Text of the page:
Our experience of working closely with design teams has led to the development of a specialist design project-management service specifically tailored to suit the needs of the architect.

Managing the design process to ensure that deliverables are issued on time and meet the expectations of the client is essential to the successful completion of any design project. We have found that focusing on the following core issues can significantly influence project success:

? ensure that all parties have a sound understanding of their responsibilities and when they should be carried out. When an architect is responsible for the performance and management of other consultants it is important that back-to-back sub-contracts are in place to minimise risk and ensure that all scope is covered;

? adequately manage the client's expectations at the commencement of each design stage, so that it is clear what will be delivered and carried out. Remember that detail and level of information should be tailored - not all clients' teams will have technical experience; and ? enforce a clear design-team protocol from an early stage, focusing on communications, information exchange, formatting of deliverables and design methodology.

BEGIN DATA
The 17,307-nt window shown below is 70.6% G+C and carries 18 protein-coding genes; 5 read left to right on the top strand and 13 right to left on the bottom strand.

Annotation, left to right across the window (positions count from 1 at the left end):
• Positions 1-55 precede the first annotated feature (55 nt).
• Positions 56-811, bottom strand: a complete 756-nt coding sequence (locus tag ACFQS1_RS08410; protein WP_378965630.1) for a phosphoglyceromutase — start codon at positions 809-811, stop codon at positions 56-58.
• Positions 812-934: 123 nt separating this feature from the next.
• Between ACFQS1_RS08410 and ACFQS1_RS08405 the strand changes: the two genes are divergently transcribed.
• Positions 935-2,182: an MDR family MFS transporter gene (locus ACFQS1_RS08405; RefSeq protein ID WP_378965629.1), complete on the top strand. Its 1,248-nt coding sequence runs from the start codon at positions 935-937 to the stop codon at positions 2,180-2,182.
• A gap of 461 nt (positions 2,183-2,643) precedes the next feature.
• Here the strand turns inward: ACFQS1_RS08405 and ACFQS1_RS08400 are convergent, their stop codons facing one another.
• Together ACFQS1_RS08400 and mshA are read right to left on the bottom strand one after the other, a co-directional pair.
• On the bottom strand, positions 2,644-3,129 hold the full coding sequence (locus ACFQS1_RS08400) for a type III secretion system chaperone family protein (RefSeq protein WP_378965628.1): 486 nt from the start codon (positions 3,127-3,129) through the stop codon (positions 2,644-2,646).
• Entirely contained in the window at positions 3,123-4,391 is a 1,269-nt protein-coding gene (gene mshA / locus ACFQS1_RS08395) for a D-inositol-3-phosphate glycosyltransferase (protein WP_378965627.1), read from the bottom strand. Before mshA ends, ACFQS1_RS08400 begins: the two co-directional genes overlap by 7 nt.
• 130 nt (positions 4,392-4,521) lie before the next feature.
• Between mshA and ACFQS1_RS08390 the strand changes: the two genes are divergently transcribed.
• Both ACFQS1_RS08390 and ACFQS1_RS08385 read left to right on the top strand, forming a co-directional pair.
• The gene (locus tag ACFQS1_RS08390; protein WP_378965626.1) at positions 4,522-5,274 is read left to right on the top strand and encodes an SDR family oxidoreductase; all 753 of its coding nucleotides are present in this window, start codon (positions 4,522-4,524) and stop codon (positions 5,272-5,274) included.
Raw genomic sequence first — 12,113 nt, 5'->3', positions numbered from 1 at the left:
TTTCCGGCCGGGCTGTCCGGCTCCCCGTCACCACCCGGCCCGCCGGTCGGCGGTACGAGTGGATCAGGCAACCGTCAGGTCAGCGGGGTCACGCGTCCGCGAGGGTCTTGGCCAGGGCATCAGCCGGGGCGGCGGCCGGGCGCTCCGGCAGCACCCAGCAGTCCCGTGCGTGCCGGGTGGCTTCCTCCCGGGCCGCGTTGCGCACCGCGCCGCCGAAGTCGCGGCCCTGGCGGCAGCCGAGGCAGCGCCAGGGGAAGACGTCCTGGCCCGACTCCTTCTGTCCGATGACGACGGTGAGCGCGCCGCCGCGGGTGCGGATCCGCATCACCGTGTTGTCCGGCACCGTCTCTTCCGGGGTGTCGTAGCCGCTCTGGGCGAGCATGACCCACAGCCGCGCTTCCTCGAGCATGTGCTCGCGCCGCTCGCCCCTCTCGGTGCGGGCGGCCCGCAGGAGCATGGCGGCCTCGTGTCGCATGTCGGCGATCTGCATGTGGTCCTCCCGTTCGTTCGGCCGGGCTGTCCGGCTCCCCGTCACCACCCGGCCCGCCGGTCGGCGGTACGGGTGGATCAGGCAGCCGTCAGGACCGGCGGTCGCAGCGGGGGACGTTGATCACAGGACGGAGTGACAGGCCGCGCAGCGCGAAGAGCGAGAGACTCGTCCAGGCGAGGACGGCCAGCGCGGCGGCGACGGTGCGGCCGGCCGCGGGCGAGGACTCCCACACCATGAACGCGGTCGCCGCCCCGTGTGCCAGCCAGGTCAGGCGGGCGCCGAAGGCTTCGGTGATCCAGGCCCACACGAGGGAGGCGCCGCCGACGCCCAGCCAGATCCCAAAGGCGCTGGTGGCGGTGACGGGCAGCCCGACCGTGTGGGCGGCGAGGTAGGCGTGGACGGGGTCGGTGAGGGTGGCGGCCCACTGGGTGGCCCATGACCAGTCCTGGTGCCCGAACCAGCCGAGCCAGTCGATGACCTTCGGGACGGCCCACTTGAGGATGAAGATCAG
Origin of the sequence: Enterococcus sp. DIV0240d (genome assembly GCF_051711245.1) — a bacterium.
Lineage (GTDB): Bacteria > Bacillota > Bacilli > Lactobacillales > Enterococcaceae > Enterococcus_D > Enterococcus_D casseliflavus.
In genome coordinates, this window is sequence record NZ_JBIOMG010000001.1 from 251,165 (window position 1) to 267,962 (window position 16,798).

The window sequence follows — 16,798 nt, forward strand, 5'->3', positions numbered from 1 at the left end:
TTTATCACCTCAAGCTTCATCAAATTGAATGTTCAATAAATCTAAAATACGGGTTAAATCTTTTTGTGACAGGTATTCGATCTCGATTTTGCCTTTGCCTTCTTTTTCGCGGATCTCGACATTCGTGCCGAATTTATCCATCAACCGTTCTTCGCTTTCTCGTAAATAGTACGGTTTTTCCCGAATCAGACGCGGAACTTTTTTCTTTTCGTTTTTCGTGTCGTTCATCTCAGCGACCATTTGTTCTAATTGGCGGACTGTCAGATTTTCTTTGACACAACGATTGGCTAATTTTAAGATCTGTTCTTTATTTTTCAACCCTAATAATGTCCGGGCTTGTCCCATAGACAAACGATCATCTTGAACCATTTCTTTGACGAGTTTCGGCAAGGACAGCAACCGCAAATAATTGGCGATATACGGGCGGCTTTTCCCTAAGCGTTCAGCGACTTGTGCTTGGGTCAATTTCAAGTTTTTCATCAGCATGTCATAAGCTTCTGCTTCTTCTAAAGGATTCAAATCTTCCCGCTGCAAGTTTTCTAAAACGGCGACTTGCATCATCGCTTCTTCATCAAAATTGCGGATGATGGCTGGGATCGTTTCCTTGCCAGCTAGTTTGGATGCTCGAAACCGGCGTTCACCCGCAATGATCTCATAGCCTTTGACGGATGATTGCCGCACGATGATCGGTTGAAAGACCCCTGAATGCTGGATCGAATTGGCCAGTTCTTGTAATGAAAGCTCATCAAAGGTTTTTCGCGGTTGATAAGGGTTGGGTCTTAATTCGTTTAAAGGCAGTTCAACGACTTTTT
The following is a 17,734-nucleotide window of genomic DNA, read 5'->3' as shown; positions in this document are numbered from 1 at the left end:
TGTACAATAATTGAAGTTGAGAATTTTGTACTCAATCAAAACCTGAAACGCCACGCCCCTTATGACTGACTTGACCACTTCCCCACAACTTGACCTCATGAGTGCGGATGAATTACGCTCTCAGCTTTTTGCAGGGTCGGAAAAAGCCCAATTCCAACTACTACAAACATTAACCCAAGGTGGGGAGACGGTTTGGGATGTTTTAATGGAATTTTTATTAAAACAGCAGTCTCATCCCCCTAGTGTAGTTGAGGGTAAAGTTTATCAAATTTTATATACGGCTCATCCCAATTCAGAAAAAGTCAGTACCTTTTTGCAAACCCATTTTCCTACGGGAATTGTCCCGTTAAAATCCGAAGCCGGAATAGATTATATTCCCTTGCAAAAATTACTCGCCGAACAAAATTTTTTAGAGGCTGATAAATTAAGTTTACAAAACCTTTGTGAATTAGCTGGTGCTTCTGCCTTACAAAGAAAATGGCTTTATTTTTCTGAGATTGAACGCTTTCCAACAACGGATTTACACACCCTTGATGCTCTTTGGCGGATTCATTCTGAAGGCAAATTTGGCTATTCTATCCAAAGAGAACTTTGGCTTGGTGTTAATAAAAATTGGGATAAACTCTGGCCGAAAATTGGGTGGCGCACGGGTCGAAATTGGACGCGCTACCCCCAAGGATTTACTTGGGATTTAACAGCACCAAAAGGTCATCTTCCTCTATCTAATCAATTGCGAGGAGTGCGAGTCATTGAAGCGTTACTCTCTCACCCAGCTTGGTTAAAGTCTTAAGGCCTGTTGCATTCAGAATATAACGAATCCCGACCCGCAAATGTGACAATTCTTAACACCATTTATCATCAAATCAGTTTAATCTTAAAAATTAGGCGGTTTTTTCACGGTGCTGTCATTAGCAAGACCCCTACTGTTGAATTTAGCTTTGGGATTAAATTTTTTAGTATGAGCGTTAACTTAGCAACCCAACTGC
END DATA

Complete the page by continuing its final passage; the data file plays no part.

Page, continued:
Allocating time to the organisation and planning of the design process at design commencement can prove a significant factor in helping the architect to work more efficiently and achieve their goals more successfully.

Nick Schumann is a partner of Davis Langdon Schumann Smith IN-DEPTH STATUS OF TWO CONSTITUENT PARTS PERCENTAGE CURTAIN WALL 9 Visual concept 25 Performance of skin 10 Integration of MEP services 10 Sustainability integration 10 What clads the atrium? 10 Security criteria 10 Blast criteria 25 Acoustic criteria 0 Appointment of curtain-wall consultant 10 Wall sections 10 Determine materials 10 Produce materials schedule 0 Talk to manufacturers 0 Proprietary or custom? 10 ROOF 45 Visual concept 35 What equipment is on the roof? 80 How will the roof be clad? 10 Is there a roof terrace? 100 Material selection 10 Produce typical sections 10